MADISON, Wis. – The Wisconsin Film Festival (Festival) is accepting submissions of Wisconsin’s Own films to be shown during the 21st annual Festival – April 4–11, 2019. The Wisconsin’s Own category is for films and filmmakers with Wisconsin connections. The submissions deadline is Dec. 28, 2018 for any films completed after Jan. 1, 2018.
Eligible films must be shot primarily or significantly (at least one-third) on location in Wisconsin and/or one or more of the film’s principal creative personnel – i.e., director, producer, screenwriter, lead actor or cinematographer – must be one of the following: born in Wisconsin, a current/former Wisconsin resident for at least one year or an alumnus/current student at a Wisconsin school. The Festival welcomes narrative, documentary, experimental and animated films or videos of any length.
Submission Process & Entry Fee
Interested applicants should visit go.wisc.edu/wisconsinsownsubmissions for full details including categories, eligible films, the submission process and submission format. Film entries are $45 for short films (under 60 minutes), $55 for feature length films and $15 for student films of any length. The Wisconsin Film Festival uses FilmFreeway, an online submission platform, for its Wisconsin’s Own submissions.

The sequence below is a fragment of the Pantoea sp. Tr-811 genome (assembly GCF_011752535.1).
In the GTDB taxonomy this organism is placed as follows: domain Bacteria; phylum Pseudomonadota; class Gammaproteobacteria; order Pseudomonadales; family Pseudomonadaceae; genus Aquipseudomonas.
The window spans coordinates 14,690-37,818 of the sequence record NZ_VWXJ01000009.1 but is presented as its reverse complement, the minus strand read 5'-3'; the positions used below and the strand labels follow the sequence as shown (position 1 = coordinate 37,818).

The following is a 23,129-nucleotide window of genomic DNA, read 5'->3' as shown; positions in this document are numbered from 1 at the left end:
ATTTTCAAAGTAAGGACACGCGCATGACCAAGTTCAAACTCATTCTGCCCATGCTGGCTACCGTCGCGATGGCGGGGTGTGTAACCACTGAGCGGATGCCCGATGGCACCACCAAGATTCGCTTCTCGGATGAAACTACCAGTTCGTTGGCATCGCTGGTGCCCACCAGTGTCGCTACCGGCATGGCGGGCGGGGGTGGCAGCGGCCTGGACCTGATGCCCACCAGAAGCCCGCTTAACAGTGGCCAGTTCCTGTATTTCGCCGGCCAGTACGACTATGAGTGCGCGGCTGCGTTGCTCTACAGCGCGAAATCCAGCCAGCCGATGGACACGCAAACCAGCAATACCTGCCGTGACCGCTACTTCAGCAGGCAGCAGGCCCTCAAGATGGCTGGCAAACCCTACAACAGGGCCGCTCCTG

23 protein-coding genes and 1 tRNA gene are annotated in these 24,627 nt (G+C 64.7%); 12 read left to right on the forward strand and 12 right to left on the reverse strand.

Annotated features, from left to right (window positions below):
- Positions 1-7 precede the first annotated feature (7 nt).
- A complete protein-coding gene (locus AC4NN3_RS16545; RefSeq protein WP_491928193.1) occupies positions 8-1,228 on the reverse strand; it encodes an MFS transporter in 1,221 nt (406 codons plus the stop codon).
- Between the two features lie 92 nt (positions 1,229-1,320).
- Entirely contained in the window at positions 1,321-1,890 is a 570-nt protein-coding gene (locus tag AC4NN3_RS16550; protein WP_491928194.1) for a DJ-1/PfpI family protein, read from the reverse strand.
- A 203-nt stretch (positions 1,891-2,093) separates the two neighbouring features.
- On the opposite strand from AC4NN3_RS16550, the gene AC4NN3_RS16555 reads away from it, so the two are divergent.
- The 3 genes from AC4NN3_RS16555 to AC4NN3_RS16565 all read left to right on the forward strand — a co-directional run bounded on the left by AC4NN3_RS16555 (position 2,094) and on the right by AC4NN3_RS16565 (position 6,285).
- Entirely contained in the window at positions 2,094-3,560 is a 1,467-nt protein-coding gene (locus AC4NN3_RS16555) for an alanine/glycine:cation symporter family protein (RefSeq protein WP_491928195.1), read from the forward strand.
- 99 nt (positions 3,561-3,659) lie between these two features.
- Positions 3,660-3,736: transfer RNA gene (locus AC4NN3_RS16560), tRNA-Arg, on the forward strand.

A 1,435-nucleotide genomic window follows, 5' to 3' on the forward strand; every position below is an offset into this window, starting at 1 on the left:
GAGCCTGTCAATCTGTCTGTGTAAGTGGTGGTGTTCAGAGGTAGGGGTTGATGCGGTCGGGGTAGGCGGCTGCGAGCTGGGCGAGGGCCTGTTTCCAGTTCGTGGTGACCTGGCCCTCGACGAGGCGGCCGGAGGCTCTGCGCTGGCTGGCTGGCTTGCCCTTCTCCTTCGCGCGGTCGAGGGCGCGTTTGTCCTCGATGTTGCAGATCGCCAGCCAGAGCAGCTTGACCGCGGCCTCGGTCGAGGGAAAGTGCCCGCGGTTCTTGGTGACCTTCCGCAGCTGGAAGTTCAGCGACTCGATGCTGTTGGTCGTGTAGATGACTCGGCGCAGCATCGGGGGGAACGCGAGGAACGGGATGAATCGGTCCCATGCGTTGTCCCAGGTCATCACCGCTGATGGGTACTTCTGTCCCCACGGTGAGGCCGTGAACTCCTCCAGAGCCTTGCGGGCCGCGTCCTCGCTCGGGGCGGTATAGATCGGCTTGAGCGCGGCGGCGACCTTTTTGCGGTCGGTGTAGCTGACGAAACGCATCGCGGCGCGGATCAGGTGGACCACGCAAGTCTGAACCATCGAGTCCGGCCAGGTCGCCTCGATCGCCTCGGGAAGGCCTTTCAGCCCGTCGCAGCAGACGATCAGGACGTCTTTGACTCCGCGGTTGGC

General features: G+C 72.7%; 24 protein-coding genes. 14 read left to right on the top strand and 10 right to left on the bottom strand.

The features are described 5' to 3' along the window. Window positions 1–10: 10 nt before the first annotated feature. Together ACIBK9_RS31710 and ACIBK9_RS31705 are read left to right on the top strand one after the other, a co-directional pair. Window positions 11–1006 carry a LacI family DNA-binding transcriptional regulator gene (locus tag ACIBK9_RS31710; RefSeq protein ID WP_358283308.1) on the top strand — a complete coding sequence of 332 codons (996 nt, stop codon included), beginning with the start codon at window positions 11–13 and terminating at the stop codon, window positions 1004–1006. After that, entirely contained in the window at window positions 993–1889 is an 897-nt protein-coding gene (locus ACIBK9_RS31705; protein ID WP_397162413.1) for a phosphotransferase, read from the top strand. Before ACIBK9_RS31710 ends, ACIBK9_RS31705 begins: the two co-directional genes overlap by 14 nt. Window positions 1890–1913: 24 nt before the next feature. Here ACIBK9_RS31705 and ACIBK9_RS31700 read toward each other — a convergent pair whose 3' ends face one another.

The Golden Badger Awards
Films that are accepted into the upcoming Festival will be shown to a panel of judges who determine Golden Badger Award winners. Some previous Golden Badger recipients include:
“The Blood is at the Doorstep” by Erik Ljung
“FUTURE Language: The Dimensions of Von LMO” by Lori Felker
“Great Light” By Tony Oswald
“Cliff, Superfan!” by Diane Moy Quon
“Daedalus and Icarus” by Luke Bassuener and Crestwood Elementary School students (Madison, Wis.)
“Lingua Absentia” by Kate Raney and Jeremy Bessoff
“Lamerica” by Stefano Galli
“jazzy@32” by Kara Mulrooney
“Round River” by Xia Magnus
For additional winners, visit: wifilmfest.org/awards.
Original press release sent Sept. 5, 2018.
The Wisconsin Film Festival is presented by the UW–Madison Division of the Arts in association with the Department of Communication Arts and was established in 1999. As the largest campus-managed film festival in the nation (25,000-30,000 attendees), it is known for its diverse film offerings including American independent, international cinema, documentaries, experimental and avant-garde, restored classics, Children’s Cinema: Big Screens, Little Folks and Wisconsin’s Own.